Lake Placid’s Class of 2020 finds strength in quarantine
LAKE PLACID — In a time of pain and uncertainty spurred by a global pandemic, Lake Placid’s Class of 2020 found strength in one another and the vision of a world changed for the better.
Forty-three students walked across the stage at the Olympic Speedskating Oval in Lake Placid Friday evening and received their diplomas in a graduation ceremony that, with ever-changing public health guidance amid the coronavirus pandemic, many didn’t believe would ever happen.
The event was drive-in style. A limited number of graduates, teachers, Board of Education members and others were seated outside; while family and friends of students were asked to watch the ceremony either from their cars, or on a livestream filmed by Good Guy Productions.
Like any other year, graduates marched to their seats donning the traditional blue cap and gowns — but the ensemble was accented by a quilted blue face mask emblazoned with the school’s Blue Bombers logo. The students entered at a distance from one another, were cheered on by family members leaning out of car windows, passed a hand sanitizer station, and sat in a sectioned-off cluster of chairs placed six feet apart. The knowledge that a global pandemic was continuing to spread was ever-present.
Despite the pain and disappointment that came with finishing their high school careers in quarantine, students described how they felt the experience had made them stronger people, and how the challenges they’ve faced wouldn’t stop them from trying to make an impact on the world.
“Obviously, this year wasn’t what we expected it to be,” Elise Pierson said in her salutatorian speech. “We didn’t get to experience many of the traditions that make senior year at Lake Placid so special, like senior prank day, our spring sports season and senior games, or any of the other ‘lasts’ we’ve been working toward for four years. It’s been hard to be away from our friends for the past four months and adapt to a new reality, especially at such an important time in our lives. But I’d like to think that’s made us stronger. We are now entering a changing world, and our generation is the one that will shape it. Throughout history, youth have been the driving force behind change and we are no exception.”
Pierson said although her class has a reputation for being divided, and having their arguments, they’ve grown.
“If anything good can come out of quarantine, it would be learning to appreciate what we had,” she said. “We’ve all had our arguments throughout the years, but we’ve also learned to cheer each other on. It took us a while, but we’ve finally come together — and just in time.
“I never thought I’d miss the small things in school, like walking to class with a friend or playing human foosball in gym, or even waiting in the library for sports practice to start,” she added. “Quarantine was a painful experience. And as many seniors across the country have been saying, we walked the halls for the last time and didn’t even know it.”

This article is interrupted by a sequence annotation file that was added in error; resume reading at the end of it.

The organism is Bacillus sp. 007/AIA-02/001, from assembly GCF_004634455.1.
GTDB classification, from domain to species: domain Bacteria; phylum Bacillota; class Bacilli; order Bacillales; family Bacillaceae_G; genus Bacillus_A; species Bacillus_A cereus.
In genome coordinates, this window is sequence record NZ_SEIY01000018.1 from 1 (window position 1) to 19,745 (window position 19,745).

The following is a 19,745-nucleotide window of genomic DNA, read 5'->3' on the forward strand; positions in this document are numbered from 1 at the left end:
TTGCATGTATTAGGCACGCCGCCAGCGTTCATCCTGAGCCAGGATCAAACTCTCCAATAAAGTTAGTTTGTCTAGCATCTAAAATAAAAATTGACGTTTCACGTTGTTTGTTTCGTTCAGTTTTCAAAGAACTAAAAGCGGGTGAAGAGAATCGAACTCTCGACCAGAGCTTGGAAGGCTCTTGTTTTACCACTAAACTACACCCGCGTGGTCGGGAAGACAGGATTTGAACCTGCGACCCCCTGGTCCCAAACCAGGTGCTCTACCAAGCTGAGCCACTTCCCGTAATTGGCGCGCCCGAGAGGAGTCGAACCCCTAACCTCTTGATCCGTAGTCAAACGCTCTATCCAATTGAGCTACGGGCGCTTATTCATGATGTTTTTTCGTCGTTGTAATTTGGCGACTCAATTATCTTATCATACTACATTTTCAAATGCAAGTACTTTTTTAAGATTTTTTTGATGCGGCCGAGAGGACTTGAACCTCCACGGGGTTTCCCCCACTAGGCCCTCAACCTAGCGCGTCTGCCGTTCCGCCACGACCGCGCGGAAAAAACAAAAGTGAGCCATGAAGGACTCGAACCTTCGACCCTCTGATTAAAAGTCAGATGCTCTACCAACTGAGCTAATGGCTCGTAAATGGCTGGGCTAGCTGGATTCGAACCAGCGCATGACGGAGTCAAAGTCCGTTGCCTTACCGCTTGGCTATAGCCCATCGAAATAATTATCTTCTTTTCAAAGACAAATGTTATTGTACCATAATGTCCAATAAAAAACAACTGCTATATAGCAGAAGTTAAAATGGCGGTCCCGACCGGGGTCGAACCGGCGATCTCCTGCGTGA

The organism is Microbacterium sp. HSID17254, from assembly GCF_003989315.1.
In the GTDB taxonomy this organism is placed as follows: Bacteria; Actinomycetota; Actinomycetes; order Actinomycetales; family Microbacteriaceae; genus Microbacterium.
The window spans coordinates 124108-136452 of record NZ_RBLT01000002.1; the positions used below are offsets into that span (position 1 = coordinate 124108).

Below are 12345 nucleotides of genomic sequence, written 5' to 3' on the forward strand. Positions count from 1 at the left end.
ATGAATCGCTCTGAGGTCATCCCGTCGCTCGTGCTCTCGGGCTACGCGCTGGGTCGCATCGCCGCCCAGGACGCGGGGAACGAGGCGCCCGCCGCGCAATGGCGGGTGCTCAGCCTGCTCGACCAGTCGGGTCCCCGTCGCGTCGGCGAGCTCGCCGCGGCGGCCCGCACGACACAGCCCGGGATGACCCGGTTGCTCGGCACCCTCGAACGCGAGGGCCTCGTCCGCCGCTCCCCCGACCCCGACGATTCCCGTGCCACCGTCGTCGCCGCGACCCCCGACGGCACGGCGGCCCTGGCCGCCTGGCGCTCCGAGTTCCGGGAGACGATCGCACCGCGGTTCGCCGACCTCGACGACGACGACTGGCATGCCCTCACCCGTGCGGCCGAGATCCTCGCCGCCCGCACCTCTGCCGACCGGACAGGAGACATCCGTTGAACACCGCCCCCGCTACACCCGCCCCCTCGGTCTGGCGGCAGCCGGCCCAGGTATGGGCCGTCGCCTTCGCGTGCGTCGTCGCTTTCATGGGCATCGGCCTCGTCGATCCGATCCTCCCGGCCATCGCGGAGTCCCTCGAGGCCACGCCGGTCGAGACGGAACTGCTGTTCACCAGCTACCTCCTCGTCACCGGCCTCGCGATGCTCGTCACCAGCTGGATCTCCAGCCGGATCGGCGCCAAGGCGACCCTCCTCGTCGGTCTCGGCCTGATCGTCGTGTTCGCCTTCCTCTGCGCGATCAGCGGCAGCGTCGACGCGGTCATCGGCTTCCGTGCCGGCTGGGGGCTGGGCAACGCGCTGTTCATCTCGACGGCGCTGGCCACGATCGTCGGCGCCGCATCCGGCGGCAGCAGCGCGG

To a symphony of cheers, ringing Blue Bomber bells and car horns, graduates took turns walking across the stage to receive their diplomas from Lake Placid Board of Education President Rick Preston, district Superintendent Roger Catania and high school Principal Tammy Casey. One student stopped on stage and took out his phone, snapping a selfie as his classmates cheered. The class heard from speaker Tom Murphy, a wrestler-turned-motivational speaker from Sweethearts & Heroes, who spoke about turning the “silly little virus” into an opportunity to excel. Students turned their tassels and threw their caps in the air — which were largely undecorated this year. The event ended with a slideshow on a large inflatable drive-in movie screen with photos of the students throughout their school years.
Sara McKillip, the Class of 2020 valedictorian, acknowledged in her speech that she felt the ceremony was “absolutely the oddest graduation” in the school’s history. But all things considered, it seemed on-brand for her class.
McKillip described her classmates as “strong-willed, strong-minded individuals” who are passionate about what they believe in, willing to fight for their beliefs and “inspire change in a world that desperately needs it.”
They also “created a little chaos” throughout their school years, she said — whether that be by staging a food fight during their junior year, or spending hours at their lunch table trying to entice a squirrel to enter the high school building.
In quarantine, a group chat they created to plan their senior skip day became a way of keeping in touch with one another, she said.
“We were known for talking a lot during class, goofing around and not paying attention all the time,” McKillip said. “As time moved forward, we grew into ourselves.
“We made the best of our circumstances — good, bad or odd.”